Ginger has been integral to ancient civilizations for centuries, praised not only for its aromatic qualities but also for its diverse medicinal properties. Traditionally, the rhizome of ginger, ginger root, has been used in
Lemon balm has long been admired around the world for its extensive medicinal properties. Evidence of the belief in the healing potential of this herb is seen during the 15th century, when Paracelsus, a pioneering Swiss physician, stated that
Dandelion has been a prevalent component in traditional herbal medicine throughout the world. Historically, dandelion has been used in Russia, India, and China for its hepatic and hyperglycemic effects (Wirngo et al., 2016).
The therapeutic properties of passion flower have been acknowledged since the 16th century in South America and Europe. Historically, passion flower has been used to treat a range of conditions including insomnia, hysteria, nervous tachycardia, and neuralgia
Traditionally, various foods rich in magnesium have been the primary source for obtaining adequate levels of this mineral. However, it has been found that many populations, especially Western populations, experience magnesium deficiency.
Before inositol was available in the form of supplementation, the only source of inositol was its natural production in the body and the consumption of various foods such as fruits, vegetables, grains, and beans.
Various types of tea have been consumed since ancient times and have been recognized for their abundant therapeutic properties. In particular, the health benefits of teas steeped from Camellia sinensis leaves have been attributed to the amino acid, l-theanine.
Originating from seaweed, Alginic acid has been used for hundreds of years. It was first discovered in the 1800s and is now produced and harvested around the world. The algae traditionally has been used as a food additive, thickener, and anti-inflammatory agent and has also been included in over-the-counter antacids for several decades.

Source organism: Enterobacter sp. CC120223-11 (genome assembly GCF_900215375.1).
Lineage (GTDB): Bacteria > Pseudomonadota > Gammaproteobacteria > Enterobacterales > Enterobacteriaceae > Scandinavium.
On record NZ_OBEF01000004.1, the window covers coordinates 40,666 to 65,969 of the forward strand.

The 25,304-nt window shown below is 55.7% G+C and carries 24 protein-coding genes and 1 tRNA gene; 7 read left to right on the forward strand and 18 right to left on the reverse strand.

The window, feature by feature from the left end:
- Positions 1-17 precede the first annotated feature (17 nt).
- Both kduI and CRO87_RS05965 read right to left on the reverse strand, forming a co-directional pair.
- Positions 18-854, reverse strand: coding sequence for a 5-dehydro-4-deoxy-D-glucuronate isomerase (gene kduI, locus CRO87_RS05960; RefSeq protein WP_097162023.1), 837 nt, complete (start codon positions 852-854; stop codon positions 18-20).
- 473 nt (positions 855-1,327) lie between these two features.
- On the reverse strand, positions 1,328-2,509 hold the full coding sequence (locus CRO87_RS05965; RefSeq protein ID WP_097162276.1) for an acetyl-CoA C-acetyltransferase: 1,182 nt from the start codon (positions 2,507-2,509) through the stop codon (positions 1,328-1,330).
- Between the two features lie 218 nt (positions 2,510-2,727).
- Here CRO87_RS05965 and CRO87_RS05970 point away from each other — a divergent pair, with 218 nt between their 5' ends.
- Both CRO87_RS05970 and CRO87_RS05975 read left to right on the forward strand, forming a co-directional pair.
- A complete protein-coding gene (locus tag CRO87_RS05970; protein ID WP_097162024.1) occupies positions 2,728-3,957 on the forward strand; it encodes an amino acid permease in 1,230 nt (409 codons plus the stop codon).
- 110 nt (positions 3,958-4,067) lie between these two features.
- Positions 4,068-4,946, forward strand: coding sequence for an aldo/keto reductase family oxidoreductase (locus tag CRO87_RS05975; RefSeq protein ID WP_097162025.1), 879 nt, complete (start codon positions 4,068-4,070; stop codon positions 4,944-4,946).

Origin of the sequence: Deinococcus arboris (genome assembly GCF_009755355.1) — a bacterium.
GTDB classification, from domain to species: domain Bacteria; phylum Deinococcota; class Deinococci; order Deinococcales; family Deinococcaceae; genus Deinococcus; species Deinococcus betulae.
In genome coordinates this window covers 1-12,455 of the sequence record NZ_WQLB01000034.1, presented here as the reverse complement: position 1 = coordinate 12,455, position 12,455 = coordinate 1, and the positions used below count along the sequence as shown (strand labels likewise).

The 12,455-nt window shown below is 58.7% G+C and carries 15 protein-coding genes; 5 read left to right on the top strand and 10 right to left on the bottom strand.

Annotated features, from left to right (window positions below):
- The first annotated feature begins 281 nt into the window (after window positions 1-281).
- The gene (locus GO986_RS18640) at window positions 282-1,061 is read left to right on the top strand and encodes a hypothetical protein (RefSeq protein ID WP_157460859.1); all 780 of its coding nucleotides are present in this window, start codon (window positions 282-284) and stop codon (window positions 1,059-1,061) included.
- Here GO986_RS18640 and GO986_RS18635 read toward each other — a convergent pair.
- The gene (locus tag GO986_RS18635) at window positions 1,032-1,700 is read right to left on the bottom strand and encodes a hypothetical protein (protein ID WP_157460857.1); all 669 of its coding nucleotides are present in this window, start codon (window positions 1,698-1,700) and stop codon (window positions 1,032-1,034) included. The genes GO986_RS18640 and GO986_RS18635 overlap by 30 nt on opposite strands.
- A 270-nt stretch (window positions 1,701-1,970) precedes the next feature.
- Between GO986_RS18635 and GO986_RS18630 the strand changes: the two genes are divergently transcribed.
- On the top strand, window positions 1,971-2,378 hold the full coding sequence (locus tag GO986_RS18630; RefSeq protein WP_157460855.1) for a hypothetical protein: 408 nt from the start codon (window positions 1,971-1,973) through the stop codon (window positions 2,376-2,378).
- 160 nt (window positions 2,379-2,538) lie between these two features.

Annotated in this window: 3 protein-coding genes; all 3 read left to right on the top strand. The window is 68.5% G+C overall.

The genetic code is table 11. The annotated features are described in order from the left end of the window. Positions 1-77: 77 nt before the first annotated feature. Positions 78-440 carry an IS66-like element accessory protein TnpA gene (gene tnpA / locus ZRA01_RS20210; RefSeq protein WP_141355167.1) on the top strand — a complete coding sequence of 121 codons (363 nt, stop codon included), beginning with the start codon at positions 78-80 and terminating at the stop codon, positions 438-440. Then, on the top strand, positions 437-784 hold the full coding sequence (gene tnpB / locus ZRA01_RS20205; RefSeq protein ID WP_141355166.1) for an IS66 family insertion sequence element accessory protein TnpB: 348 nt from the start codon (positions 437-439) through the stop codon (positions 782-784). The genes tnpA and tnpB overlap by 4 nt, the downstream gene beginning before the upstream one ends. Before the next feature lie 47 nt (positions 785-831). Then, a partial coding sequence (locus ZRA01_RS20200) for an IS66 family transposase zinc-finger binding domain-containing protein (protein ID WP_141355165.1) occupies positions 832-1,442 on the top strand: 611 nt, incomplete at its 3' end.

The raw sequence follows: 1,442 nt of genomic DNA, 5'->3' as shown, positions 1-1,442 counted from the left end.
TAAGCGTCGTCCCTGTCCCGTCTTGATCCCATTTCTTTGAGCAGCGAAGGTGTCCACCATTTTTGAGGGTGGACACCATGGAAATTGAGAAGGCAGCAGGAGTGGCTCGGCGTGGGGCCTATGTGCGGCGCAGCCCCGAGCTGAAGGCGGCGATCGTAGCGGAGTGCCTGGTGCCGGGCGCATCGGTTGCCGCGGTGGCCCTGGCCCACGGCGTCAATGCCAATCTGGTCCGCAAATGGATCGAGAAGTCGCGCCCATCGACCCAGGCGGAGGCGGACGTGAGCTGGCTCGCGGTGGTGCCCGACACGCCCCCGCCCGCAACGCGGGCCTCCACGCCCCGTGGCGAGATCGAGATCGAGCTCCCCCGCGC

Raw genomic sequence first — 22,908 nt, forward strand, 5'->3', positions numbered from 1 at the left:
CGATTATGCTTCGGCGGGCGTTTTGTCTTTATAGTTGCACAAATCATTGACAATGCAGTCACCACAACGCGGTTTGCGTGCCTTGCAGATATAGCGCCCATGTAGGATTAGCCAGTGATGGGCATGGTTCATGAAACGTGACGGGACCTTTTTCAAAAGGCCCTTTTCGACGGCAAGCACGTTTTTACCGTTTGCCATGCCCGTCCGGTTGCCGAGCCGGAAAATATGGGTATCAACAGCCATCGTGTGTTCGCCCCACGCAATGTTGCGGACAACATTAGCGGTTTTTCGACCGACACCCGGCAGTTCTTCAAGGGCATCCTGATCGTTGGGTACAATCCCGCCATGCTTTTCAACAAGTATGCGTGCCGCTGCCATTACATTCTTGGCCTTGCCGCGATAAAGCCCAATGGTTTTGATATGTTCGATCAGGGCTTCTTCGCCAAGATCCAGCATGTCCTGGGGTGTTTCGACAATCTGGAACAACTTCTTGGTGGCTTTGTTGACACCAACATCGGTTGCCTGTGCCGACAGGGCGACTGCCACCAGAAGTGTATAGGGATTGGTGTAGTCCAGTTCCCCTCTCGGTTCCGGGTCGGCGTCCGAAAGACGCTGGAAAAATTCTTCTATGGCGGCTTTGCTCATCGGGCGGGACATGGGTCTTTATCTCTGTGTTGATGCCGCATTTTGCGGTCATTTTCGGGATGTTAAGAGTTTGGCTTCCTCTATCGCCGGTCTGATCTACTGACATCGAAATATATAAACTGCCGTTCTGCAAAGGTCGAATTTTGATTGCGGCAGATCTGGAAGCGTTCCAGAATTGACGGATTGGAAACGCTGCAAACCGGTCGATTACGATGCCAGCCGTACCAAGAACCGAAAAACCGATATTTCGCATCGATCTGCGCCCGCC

For over 5000 years, Aloe vera has been valued for its medicinal properties and topical applications amongst various communities worldwide. As a result, it has been widely used in China, India, Japan, and South Africa.
Glycine is a cytoprotective amino acid that was first isolated in 1820. In 1965, it was researched as a neurotransmitter. Today, it has various applications, including supporting immune function and maintaining a healthy gastrointestinal system.
GutGard is derived fromGlycyrrhiza glabra,commonly known as licorice root. This plant is native to the Mediterranean, India, Russia, and China, and its name is derived from the Greek words"glycos"and"rhiza"meaning "sweet root." It has a long history of use in ancient Roman and traditional Chinese medicine for treating gastric conditions, coughs, and arthritis.
Marshmallow root, native to Europe, North Africa, and Asia, thrives in wet areas and is commonly found in marshes. It has been used for thousands of years for its medicinal properties, such as treating throat irritation, relieving throat and gastric ulcers, and soothing chapped skin or minor wounds.
Zinc and carnosine have been used for various purposes throughout history. Zinc is known for its use in treating wounds and eye ailments. It was first recognized as a metal in 1374. Carnosine was first identified in 1900 and has been used for over two decades in Japan as an anti-ulcer treatment and tissue repair.